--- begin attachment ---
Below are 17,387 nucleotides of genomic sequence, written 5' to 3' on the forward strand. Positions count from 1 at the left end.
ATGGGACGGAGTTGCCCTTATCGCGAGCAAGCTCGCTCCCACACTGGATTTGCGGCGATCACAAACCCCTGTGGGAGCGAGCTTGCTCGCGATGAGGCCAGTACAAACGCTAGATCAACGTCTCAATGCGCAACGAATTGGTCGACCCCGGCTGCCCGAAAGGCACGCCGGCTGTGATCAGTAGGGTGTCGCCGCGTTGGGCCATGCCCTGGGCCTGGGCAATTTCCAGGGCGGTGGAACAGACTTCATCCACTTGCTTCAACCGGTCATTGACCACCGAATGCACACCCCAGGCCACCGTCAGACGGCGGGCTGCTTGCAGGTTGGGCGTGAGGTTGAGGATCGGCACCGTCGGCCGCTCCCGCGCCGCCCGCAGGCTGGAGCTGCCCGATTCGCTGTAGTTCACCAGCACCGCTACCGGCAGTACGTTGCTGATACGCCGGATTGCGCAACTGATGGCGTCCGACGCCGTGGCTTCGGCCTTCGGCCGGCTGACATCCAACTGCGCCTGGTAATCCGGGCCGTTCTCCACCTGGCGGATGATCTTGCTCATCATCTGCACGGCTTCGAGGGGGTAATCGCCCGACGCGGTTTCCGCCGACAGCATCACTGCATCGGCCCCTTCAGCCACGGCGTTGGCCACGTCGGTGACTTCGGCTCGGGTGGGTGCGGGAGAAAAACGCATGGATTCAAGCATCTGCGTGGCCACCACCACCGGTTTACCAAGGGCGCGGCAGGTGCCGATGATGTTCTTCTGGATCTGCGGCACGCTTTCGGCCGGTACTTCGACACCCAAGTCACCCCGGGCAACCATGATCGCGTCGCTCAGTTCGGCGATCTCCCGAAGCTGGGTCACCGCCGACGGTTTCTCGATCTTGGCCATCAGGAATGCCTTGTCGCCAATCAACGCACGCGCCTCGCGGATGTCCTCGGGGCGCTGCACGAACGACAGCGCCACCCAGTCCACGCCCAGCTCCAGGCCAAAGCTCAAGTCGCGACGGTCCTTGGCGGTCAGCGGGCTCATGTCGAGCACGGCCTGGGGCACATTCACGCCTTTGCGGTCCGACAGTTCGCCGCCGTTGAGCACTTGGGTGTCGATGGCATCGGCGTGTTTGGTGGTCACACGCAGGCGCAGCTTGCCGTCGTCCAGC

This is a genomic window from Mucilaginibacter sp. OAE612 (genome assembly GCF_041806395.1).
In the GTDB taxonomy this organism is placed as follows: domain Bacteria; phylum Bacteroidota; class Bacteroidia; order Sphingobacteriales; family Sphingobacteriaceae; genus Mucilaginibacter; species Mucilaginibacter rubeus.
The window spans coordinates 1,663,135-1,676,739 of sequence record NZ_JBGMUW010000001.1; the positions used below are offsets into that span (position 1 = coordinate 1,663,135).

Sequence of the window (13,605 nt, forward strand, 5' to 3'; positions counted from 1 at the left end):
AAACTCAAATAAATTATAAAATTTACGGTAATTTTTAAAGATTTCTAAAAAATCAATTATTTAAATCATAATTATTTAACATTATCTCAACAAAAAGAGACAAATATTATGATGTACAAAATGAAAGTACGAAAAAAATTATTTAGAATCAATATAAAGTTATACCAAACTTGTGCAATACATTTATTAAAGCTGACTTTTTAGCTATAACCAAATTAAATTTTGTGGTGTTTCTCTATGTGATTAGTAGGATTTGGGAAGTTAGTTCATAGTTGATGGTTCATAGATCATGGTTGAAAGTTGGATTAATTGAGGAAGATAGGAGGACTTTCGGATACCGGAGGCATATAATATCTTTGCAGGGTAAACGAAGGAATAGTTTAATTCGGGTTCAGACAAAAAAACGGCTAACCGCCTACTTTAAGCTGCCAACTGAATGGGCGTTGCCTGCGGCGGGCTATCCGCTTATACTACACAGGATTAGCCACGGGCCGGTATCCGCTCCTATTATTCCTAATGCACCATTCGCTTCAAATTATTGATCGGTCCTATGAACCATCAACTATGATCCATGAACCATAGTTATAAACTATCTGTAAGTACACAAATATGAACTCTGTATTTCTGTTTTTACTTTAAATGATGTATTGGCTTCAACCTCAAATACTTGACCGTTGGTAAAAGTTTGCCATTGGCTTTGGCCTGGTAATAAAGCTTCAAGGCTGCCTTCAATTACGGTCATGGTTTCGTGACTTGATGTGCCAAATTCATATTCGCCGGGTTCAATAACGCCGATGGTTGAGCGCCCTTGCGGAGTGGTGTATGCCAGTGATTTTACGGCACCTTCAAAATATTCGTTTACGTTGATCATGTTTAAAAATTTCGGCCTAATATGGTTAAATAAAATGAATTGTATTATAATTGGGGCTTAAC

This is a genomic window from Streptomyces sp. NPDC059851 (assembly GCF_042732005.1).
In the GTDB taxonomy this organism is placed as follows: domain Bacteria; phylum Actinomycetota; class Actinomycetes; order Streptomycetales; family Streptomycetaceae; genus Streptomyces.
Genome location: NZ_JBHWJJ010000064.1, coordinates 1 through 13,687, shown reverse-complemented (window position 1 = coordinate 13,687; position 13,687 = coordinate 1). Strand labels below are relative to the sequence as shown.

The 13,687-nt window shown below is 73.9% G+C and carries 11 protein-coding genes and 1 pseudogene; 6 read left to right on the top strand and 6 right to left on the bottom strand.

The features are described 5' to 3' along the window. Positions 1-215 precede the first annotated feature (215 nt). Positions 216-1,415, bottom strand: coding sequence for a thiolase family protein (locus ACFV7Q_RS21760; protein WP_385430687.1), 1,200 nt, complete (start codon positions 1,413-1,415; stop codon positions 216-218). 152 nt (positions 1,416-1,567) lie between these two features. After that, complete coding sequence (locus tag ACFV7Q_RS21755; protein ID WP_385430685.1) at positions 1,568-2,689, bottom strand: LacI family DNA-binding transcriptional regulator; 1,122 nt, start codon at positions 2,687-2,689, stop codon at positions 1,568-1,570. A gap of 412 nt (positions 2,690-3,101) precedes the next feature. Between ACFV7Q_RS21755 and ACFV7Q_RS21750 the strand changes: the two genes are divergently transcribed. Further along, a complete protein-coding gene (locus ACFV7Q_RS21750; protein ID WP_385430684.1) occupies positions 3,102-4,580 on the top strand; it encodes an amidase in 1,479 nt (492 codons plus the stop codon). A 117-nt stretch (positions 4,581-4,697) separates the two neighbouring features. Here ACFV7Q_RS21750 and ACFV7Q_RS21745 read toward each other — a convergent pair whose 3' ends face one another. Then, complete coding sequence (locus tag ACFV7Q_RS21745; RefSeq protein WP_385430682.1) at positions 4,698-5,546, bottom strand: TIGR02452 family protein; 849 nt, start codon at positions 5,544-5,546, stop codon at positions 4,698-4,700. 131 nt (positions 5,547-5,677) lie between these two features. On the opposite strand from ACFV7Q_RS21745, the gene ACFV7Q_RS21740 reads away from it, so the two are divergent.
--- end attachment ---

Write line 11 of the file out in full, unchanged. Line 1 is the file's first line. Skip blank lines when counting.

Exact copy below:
The 13,687-nt window shown below is 73.9% G+C and carries 11 protein-coding genes and 1 pseudogene; 6 read left to right on the top strand and 6 right to left on the bottom strand.